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ZEBULON — The town of Zebulon is growing at a rate of one to four people on any given day. With that rapid growth, local residents are eager and waiting for new businesses to pop into town.
At the corner of business development and residential development, rumors and stories mingle, flinging blame onto the town for slowing down new businesses who are trying to enter the scene.
There are varied reasons business development in Zebulon seems slower than the pace at which builders are constructing new homes.
“I think the town has been having some growing pains,” said Dallas Pearce, a realtor in Zebulon for 44 years. “I think they’re trying to change, but I think it’s taking its toll. It’s frustrating a lot of people, and it’s frustrating a lot of business people. In business, time is money.”
Pearce, who rehabilitated the building that houses his real estate firm in downtown Zebulon in 2015, cites four reasons he believes progress is slower than the community might want.
“The planning department has totally started over, they lost three employees at one time,” Pearce said. “They’re restructuring there, and that’s a big problem. One of the other problems is it’s not a definite clear where Zebulon’s jurisdiction stops and Wake County’s starts, so it’s creating a lot of frustration in the market for people who are moving here and want to buy or rent buildings.”
In Pearce’s opinion, the last two reasons are structure-related.
“You’ve got, for lack of a better word, some purchasing ignorance that goes down with everybody, and that’s because they don’t know what they’re getting into,” he said. “They don’t know how to do these things and what it’s going to take to totally renovate a building, so they get caught behind, unprepared, financially, time-wise, and emotionally. You’ve got people that own the buildings downtown that don’t want to sell, but they don’t want to fix it up. Those are the factors that are slowing down the process of revitalization and rehabilitation downtown.”
Zebulon Planning Director Michael Clark took over the position in April after coming from Apex. He said structures in downtown are “older” and they require “extensive renovations to bring them up to code.” The town contracts with Wake County for inspections in the town limits.
Town Manager Joe Moore cited communication issues with Wake County as a problem that is being addressed.
“One thing that makes inspections a little more complex for communities like Zebulon who don’t have their own inspection department is the communication and the coordination with Wake County to do the inspections,” Moore said. “I feel that we’re progressing in the right direction, especially with the new leadership that we have in the planning department.”
“We’re in the process of rewriting all of our regulations as it relates to land use,” Clark added, “and the new Unified Development Ordinance will really free up what businesses can and cannot do. We think it will really help emphasize that the town wants businesses downtown.”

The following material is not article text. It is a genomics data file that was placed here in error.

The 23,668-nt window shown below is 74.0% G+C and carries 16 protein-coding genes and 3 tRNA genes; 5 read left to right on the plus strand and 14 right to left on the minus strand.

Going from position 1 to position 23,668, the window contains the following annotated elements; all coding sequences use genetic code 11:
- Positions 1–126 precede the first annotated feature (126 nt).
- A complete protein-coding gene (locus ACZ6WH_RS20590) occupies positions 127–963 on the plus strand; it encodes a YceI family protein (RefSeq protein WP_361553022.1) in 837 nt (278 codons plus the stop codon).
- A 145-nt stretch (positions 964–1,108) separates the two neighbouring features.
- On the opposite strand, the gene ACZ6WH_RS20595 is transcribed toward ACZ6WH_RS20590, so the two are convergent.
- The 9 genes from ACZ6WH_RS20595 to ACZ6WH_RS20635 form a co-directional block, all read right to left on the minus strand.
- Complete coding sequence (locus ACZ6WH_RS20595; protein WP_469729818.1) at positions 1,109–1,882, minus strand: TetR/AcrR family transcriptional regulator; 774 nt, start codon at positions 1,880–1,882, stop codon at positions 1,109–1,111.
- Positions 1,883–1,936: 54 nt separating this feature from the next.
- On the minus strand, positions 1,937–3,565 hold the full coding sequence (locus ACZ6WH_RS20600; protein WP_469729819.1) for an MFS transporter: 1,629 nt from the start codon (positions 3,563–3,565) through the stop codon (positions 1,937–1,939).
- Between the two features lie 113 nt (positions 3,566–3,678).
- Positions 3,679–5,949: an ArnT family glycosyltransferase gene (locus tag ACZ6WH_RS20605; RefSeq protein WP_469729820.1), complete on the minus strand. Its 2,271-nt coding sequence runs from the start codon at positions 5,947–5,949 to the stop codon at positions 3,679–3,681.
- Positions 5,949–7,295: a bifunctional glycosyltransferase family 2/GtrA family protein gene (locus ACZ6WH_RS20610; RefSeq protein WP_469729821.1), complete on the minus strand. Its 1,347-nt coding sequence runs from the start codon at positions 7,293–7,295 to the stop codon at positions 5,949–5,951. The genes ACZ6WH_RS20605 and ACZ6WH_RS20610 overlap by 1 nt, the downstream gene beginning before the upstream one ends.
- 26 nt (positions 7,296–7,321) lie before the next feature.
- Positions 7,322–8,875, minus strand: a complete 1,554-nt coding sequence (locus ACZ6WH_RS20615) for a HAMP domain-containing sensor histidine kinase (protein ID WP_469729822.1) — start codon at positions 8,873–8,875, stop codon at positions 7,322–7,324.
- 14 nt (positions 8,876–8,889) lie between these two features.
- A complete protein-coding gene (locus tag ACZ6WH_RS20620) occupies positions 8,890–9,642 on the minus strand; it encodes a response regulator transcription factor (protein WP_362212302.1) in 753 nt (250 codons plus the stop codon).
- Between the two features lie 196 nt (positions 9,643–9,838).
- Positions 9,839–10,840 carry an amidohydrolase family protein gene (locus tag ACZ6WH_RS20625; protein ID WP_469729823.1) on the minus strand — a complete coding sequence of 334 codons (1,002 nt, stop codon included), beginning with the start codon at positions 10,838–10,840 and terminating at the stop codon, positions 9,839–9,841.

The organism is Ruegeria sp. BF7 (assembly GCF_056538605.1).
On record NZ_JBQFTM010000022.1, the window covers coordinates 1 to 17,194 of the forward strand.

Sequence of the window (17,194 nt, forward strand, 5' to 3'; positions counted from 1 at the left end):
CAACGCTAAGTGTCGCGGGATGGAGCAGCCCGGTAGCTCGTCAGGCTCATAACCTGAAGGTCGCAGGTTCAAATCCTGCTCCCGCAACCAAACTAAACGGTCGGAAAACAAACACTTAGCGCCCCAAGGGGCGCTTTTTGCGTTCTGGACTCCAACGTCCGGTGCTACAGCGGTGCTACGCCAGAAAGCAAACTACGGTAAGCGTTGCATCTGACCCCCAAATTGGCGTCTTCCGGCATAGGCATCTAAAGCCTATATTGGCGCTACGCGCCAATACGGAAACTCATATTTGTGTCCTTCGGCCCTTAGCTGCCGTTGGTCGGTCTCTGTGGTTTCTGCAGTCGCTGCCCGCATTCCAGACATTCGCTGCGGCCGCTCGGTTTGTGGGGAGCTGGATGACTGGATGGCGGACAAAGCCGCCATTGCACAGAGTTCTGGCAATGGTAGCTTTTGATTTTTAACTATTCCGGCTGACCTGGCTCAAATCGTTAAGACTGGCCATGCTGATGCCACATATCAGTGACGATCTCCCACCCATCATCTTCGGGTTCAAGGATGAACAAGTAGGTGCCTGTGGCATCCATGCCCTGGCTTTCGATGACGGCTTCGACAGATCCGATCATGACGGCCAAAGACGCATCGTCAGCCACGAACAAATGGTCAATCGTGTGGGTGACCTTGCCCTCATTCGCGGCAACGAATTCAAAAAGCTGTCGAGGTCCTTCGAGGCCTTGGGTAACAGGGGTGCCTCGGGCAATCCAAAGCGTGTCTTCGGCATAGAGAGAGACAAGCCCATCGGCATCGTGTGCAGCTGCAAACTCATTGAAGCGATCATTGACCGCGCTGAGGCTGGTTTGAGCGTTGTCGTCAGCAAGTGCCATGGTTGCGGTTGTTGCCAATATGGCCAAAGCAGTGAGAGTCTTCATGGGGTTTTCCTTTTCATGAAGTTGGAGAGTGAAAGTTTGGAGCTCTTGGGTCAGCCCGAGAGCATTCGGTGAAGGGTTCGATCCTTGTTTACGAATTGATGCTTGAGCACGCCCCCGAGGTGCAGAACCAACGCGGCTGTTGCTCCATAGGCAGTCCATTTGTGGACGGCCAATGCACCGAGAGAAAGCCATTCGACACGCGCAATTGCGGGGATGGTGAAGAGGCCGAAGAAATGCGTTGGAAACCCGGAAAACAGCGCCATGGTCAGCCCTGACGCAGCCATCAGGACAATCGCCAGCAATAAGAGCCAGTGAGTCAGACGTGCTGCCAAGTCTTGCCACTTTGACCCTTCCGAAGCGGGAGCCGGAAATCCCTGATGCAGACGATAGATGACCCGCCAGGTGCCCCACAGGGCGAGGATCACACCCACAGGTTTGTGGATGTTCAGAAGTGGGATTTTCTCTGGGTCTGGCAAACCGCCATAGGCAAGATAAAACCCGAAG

The town is using the Zebulon 2030 Strategic Plan to guide the new UDO.
“That strategic plan was important, because we needed to know the things we needed to budget for in the upcoming years,” Moore said.
The strategic plan, created with community input, calls for a vibrant downtown, continuing the small-town atmosphere and growing smart. The town is using these three principles to budget and plan for the future.
Moore said the new UDO will streamline the current Code of Ordinances, which will make a clearer pathway for anyone developing a business or residential community.
He believes there are two problems with the current document. The land usage section is unwieldy, reflecting what he calls “a brushfire approach” with codes that were created to take care of certain situations, and which sometimes counteract other codes.
“There’s nothing coherent about it,” he said.
The other problem is “they don’t necessarily go toward achieving a goal,” Moore said. The goals that will be addressed with the UDO are the three goals of the strategic plan.
“You’ve got to know what the goals are to write the ordinances, so that you are progressing toward those goals,” he added.
Moore also explained that the businesses that are coming to Zebulon now are somewhat different than those that will come in the future.
“The type of businesses that we are naturally attracting right now are businesses are geared toward motorists. They are looking at traffic counts,” Moore said.
Traffic counts from Highways 264 and 64 are drawing businesses such as fast food restaurants to look at the properties around the highways exits.
“We get businesses, particularly corporate businesses that are interested, and really they’re just coming in and vetting the site to see if it will work for them,” Moore said.
In the future, as houses are built in the new developments planned around Zebulon, a different type of business will enter the scene: those looking at rooftops. These are sit-down restaurants that local residents are eager to see.
“At some point, there’s going to be a critical mass amount of people where they can put a sit-down restaurant and know that a certain amount of people within a certain distance of that restaurant will sustain that restaurant,” Moore said.
“We’ve gotta be open for business,” he added. “If we don’t have a successful business community, we’re not going to have a successful community. If we need to revisit policies, processes, ordinances, we’re game for that.”
While all of the players acknowledge the growing pains in Zebulon, Public Works Director Chris Ray, who has some major projects coming to improve the roadways in town, may have expressed everyone’s common thought the best:
“I’m encouraged that we’re moving in the right direction,” he said. “Our community is changing. But, sometimes change is slow.”